Criminal Conspiracy – Proof of

In Mir Nagvi Askari v. CBI, (2009) 15 SCC 643, it was ruled that while drawing an inference from the materials brought on record to arrive at a finding as to whether the charge of criminal conspiracy had been proved or not, it must be borne in mind that a conspiracy is hatched in secrecy and it is difficult, to obtain direct evidence to establish the same.

In Mohd. Amin v. CBI, (2008) 15 SCC 49, it was held as under:

“That for proving a charge of conspiracy, it is not necessary that all the conspirators know each and every detail of the conspiracy so long as they are co-participators in the main object of conspiracy. It is also not necessary that all the conspirators should participate from the inception of conspiracy to its end. If there is unity of object or purpose, all participating at different stages of the crime will be guilty of conspiracy.” Harpal Singh v. State of Punjab, (2017) 1 SCC 734.

Kidnapping from lawful guardianship – Ingredients

Ingredients of Section 361 Indian Penal Code cannot be satisfied in a case where the minor having attained the age of discretion, alleged to have been taken by the accused person, left her guardian’s protection knowingly (having capacity to know the full import of what she was doing) and voluntarily joins the accused person. In such a case, it cannot be said that the victim has been taken away from the keeping of her lawful guardian.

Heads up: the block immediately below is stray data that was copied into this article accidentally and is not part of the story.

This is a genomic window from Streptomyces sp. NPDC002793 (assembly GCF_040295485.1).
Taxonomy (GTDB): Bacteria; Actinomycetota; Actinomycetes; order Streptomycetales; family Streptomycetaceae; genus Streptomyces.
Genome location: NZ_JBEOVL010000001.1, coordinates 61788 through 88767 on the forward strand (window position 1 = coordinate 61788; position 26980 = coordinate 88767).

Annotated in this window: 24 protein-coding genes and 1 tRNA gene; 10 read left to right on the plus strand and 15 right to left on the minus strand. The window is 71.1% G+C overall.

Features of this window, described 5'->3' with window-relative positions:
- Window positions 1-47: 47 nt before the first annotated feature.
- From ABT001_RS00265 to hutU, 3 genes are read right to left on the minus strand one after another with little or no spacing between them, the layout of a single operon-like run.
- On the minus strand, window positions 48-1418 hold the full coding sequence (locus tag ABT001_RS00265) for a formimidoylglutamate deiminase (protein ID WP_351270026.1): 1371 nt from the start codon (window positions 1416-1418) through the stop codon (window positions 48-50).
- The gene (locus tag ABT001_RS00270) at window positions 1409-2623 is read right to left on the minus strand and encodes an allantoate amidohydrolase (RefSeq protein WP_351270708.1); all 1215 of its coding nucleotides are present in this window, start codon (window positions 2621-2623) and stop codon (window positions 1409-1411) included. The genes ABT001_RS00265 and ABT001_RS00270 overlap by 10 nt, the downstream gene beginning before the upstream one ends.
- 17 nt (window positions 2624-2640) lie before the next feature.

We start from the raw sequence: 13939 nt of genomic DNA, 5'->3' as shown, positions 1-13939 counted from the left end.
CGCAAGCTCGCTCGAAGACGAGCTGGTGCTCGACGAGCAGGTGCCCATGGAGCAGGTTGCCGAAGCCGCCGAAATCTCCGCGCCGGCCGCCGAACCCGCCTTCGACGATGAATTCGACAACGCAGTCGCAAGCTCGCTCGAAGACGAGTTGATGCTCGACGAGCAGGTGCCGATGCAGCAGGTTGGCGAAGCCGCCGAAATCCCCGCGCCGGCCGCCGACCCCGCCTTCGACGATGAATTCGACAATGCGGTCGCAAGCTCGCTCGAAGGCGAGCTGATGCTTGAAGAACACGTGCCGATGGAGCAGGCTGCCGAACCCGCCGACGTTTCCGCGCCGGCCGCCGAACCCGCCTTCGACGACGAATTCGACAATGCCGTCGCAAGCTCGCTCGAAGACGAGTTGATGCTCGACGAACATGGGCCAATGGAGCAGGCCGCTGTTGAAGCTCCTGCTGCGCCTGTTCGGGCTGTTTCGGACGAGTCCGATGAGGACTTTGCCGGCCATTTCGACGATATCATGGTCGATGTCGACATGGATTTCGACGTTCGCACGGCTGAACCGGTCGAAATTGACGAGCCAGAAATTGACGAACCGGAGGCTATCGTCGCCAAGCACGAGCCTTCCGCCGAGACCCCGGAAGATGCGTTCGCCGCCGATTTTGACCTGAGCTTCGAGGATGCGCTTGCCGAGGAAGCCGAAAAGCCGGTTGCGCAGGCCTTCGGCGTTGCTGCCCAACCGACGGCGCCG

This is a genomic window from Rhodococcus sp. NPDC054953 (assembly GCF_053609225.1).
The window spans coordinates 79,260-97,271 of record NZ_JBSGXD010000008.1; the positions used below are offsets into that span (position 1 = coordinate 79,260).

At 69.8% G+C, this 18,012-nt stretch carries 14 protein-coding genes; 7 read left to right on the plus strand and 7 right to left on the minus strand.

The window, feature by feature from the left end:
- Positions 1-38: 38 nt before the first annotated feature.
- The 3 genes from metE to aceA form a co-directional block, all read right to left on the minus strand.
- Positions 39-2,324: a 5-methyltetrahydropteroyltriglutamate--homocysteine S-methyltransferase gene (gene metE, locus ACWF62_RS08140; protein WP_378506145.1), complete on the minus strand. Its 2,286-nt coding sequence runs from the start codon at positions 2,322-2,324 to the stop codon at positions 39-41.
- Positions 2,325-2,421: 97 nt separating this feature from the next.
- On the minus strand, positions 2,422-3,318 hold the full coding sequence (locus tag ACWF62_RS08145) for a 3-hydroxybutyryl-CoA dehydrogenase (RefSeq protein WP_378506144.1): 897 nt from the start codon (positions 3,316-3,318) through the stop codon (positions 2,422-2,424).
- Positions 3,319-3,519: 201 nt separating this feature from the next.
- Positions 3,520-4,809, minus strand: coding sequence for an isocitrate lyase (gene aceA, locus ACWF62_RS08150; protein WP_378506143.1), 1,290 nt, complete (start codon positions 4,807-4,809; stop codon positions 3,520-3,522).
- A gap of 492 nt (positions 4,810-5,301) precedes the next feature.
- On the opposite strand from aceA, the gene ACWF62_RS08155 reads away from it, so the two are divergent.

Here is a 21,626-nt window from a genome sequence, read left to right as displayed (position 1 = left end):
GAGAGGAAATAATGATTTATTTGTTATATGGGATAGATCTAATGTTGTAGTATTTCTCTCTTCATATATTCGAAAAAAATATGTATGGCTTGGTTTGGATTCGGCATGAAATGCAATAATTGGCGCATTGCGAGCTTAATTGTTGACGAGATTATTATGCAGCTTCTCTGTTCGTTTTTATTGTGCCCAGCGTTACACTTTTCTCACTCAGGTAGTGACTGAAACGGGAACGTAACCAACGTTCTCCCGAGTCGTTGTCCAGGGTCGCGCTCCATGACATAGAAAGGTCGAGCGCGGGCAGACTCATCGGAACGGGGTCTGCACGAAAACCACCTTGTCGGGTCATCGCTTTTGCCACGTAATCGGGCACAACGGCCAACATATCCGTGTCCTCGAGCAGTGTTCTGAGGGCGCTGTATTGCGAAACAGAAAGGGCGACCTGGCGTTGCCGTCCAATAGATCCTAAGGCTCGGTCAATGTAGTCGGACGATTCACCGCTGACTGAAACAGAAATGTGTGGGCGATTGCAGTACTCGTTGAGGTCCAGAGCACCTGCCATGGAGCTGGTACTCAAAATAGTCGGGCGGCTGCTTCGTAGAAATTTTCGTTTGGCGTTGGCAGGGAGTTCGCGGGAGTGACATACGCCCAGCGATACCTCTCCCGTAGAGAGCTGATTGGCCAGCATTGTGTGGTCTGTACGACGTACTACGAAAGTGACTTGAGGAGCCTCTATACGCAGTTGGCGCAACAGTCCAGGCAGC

So as to show an act of criminality on the part of the accused, some kind of inducement held out by the accused person or an active participation by him in the formation of the intention of the minor to leave the house of the guardian, is required to be shown. Conclusion might be different in case evidence is collected by the investigating agency to establish that though immediately prior to the minor leaving the guardian’s protection, no active part was played by the accused, he had at some earlier stage solicited or persuaded the minor to do so. Vishal Jaiswal v. State of U.P., 2016 (96) ACC 802.

Every Breach of Contract – Does Not Amount to Cheating

The settled proposition of law is that every breach of contract would not give rise to an offence of cheating and only in those cases breach of contract would amount to cheating where there was any deception played at the very inception. If the intention to cheat has developed later on, the same cannot amount to cheating. In other words for the purpose of constituting an offence of cheating, the complainant is required to show that the accused had fraudulent or dishonest intention at the time of making promise or representation. Even in a case where allegations are made in regard to failure on the part of the accused to keep his promise, in the absence of a culpable intention at the time of making initial promise being absent, no offence under Section 420 of the Penal Code, 1860 can be said to have been made out. Vesa Holdings Pvt. Ltd. v. State of Kerala, (2015) 8 SCC 293.